Asia-Pacific must find ways to unlock its resources to fund sustainable development

Shamshad Akhtar says the region's development needs, though substantial, can be adequately financed by a host of measures now under way

PUBLISHED : Sunday, 12 July, 2015, 10:30am
UPDATED : Sunday, 12 July, 2015, 10:30am

The Third International Conference on Financing for Development this week will be a real test of the international community's commitment to sustainable development. In this context, it is worth noting that the Asia-Pacific region has been at the forefront of deliberations on financing for development and has endorsed initiatives that will unleash its resource potential.

The key to financial stability and people's well-being will be their improved access to financing for development, which involves broadening coverage to all segments of society. Escap estimates that the region could need between US$2.1 trillion and US$2.5 trillion per year to fund a comprehensive sustainable development agenda, which includes improving access to basic services, infrastructure development and addressing climate-change mitigation.

While the amount of money involved may seem daunting, the region is nonetheless known for its high saving rates, build-up of reserves and ability to attract large capital flows. Moreover, in 2013, the region's fiscal revenue was estimated to be US$4 trillion, and private-sector savings were estimated to amount to another US$6 trillion. In the same year, the stock of financial assets of the region's wealthiest individuals amounted to US$35 trillion.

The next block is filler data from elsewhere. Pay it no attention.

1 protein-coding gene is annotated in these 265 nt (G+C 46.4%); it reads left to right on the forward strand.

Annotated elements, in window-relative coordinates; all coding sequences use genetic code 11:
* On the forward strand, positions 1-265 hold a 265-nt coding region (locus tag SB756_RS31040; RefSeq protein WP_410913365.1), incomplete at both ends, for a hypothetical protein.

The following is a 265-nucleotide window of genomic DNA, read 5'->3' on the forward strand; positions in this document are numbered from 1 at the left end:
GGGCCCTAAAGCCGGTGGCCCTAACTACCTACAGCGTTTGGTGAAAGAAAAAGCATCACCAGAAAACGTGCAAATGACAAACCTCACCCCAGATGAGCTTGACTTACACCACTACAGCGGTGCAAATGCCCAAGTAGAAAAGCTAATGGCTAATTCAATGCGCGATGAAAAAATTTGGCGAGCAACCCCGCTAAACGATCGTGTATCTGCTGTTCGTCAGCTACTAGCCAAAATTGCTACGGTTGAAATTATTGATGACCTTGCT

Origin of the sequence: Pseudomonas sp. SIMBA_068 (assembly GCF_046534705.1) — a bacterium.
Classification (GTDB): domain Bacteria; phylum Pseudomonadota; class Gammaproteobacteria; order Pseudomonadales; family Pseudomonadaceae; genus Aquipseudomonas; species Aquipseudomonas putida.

If financial resources are, in principle, more than sufficient to fund the required investments in sustainable development, why, then, are they not being applied more effectively? The first reason is that such investments have high social returns but are perceived to have low private returns. A second reason is the skewed distribution of needs and resources.

Recognising these challenges, Asia and the Pacific, with Escap's support, has engaged in two high-level consultation processes in the past 12 months, leading to a consensus on a tangible agenda for dealing with these financing shortfalls. Proposals include: establishing an Asia-Pacific forum to raise tax-to-GDP ratios by broadening tax bases, removing exemptions and improving administrative efficiency; more efficient deployment of public expenditure; and promoting regional cooperation to curb tax evasion by multinationals and illicit financial flows.

The region will further benefit from the concrete action by China, Russia and India on new development banks, the establishment of the Asian Infrastructure Investment Bank and the Silk Road Fund.

The good news is that Asia and the Pacific has already moved towards providing the means to implement these sustainable development goals. It is vital that this momentum is maintained.

Dr Shamshad Akhtar is a UN under-secretary-general and executive secretary of the Economic and Social Commission for Asia and the Pacific (Escap)